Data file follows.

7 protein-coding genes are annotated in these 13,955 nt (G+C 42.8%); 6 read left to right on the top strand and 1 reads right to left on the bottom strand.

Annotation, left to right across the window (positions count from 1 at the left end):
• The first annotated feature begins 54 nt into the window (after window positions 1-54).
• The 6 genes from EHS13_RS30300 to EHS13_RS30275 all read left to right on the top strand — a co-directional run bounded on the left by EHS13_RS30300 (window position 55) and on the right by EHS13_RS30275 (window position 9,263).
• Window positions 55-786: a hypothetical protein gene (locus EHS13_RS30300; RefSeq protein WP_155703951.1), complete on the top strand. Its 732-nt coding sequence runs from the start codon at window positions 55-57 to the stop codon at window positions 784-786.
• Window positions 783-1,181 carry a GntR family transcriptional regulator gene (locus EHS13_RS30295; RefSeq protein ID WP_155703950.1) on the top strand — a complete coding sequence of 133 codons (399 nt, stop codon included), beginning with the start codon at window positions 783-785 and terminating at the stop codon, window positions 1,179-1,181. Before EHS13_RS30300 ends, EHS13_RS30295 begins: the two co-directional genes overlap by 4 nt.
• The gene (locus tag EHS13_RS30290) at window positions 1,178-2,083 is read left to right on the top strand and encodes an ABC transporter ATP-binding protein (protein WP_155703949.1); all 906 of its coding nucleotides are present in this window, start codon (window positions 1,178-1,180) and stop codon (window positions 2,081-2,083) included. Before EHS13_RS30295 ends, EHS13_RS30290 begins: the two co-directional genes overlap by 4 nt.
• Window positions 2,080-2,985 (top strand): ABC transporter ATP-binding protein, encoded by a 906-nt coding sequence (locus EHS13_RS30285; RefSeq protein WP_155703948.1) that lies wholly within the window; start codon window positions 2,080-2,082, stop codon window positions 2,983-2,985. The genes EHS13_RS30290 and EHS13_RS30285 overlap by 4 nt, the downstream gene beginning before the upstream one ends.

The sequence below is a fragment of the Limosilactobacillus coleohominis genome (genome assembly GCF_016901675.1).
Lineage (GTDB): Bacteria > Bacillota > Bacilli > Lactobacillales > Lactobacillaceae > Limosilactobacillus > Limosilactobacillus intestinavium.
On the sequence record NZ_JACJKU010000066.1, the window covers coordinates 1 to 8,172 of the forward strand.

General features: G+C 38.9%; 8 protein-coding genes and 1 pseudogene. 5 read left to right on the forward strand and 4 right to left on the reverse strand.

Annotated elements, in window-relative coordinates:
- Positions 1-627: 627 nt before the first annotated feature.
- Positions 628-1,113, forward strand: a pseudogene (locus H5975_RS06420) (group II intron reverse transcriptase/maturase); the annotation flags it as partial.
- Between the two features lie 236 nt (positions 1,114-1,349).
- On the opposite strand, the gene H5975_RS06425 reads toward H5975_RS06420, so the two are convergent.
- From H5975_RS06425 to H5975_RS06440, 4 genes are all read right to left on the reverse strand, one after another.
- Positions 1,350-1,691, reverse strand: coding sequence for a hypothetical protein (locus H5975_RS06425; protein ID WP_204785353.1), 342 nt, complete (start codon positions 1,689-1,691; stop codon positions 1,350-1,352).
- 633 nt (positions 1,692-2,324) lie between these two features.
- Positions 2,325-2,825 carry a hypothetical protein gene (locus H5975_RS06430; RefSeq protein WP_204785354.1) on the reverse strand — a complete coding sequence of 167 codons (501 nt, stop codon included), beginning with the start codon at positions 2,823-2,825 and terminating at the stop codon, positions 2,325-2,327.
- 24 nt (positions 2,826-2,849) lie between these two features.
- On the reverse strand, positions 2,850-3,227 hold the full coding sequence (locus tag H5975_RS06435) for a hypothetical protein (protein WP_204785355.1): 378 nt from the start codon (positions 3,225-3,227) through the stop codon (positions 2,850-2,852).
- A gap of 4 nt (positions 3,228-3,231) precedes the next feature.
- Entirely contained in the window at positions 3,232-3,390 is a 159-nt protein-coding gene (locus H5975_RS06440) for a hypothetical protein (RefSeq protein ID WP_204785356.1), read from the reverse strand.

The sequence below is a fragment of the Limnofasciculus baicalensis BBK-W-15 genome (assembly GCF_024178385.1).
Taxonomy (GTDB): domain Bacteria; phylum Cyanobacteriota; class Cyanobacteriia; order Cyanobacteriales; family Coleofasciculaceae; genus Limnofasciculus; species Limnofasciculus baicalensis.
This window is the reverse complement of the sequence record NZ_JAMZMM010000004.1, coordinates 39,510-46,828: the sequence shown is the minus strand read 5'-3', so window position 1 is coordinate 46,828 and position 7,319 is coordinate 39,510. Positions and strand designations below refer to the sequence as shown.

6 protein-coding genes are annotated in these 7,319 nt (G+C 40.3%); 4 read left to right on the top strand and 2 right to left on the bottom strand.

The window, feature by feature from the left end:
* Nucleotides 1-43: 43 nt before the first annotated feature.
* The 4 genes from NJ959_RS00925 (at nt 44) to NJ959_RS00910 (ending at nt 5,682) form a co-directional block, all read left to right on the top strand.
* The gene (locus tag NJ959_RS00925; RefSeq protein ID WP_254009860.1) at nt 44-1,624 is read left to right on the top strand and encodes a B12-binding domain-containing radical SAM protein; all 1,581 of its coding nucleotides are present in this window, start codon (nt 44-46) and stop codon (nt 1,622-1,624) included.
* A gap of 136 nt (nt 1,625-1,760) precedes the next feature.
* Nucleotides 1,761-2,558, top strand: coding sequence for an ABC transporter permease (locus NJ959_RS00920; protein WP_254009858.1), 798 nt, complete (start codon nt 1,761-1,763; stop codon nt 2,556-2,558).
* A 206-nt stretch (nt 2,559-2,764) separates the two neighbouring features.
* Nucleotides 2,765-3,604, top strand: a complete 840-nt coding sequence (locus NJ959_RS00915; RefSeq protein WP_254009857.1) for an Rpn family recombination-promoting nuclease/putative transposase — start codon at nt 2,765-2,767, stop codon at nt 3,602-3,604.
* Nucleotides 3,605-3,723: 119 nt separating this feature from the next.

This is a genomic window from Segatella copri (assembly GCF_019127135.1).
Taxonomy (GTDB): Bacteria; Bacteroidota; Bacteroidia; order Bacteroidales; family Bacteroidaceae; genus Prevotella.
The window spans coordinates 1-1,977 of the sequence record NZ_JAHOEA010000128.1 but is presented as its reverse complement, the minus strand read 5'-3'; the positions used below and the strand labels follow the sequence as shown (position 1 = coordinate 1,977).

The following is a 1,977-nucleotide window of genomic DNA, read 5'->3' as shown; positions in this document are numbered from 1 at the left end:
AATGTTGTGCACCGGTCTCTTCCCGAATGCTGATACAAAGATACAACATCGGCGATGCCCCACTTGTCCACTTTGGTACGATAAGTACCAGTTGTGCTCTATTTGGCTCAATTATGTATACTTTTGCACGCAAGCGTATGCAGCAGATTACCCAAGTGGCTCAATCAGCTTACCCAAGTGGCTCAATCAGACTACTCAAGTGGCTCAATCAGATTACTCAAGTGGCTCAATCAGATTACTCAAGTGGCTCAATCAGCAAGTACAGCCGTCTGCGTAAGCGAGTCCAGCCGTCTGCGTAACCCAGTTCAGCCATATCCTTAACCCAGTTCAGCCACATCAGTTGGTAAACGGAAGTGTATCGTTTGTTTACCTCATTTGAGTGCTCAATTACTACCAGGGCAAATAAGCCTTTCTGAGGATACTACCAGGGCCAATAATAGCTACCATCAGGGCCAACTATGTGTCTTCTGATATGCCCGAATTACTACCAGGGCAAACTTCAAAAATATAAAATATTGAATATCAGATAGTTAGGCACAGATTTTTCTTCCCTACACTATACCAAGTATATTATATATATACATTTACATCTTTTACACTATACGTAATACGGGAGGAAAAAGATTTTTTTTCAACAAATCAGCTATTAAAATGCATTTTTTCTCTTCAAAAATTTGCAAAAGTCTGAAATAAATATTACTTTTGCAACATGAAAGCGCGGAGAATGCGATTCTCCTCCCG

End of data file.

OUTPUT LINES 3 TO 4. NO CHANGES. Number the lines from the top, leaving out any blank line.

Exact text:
• The first annotated feature begins 54 nt into the window (after window positions 1-54).
• The 6 genes from EHS13_RS30300 to EHS13_RS30275 all read left to right on the top strand — a co-directional run bounded on the left by EHS13_RS30300 (window position 55) and on the right by EHS13_RS30275 (window position 9,263).